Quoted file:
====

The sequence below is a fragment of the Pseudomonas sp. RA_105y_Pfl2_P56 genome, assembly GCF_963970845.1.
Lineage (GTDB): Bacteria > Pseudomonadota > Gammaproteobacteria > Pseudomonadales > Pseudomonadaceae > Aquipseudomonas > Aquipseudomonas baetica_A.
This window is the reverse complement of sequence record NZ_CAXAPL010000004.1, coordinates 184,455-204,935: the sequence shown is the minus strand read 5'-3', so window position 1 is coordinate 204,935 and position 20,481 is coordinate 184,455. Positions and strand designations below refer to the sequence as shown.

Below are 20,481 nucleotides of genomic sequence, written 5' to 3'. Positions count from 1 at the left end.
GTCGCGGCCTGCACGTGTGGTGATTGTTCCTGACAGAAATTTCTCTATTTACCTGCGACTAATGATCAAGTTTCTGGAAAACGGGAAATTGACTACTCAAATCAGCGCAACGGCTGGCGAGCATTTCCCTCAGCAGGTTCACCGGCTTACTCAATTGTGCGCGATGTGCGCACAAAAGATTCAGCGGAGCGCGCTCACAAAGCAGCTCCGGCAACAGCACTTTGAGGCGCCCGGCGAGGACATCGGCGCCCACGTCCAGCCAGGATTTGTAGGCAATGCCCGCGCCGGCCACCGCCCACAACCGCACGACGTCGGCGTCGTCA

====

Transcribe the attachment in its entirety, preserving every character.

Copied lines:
The sequence below is a fragment of the Pseudomonas sp. RA_105y_Pfl2_P56 genome, assembly GCF_963970845.1.
Lineage (GTDB): Bacteria > Pseudomonadota > Gammaproteobacteria > Pseudomonadales > Pseudomonadaceae > Aquipseudomonas > Aquipseudomonas baetica_A.
This window is the reverse complement of sequence record NZ_CAXAPL010000004.1, coordinates 184,455-204,935: the sequence shown is the minus strand read 5'-3', so window position 1 is coordinate 204,935 and position 20,481 is coordinate 184,455. Positions and strand designations below refer to the sequence as shown.

Below are 20,481 nucleotides of genomic sequence, written 5' to 3'. Positions count from 1 at the left end.
GTCGCGGCCTGCACGTGTGGTGATTGTTCCTGACAGAAATTTCTCTATTTACCTGCGACTAATGATCAAGTTTCTGGAAAACGGGAAATTGACTACTCAAATCAGCGCAACGGCTGGCGAGCATTTCCCTCAGCAGGTTCACCGGCTTACTCAATTGTGCGCGATGTGCGCACAAAAGATTCAGCGGAGCGCGCTCACAAAGCAGCTCCGGCAACAGCACTTTGAGGCGCCCGGCGAGGACATCGGCGCCCACGTCCAGCCAGGATTTGTAGGCAATGCCCGCGCCGGCCACCGCCCACAACCGCACGACGTCGGCGTCGTCA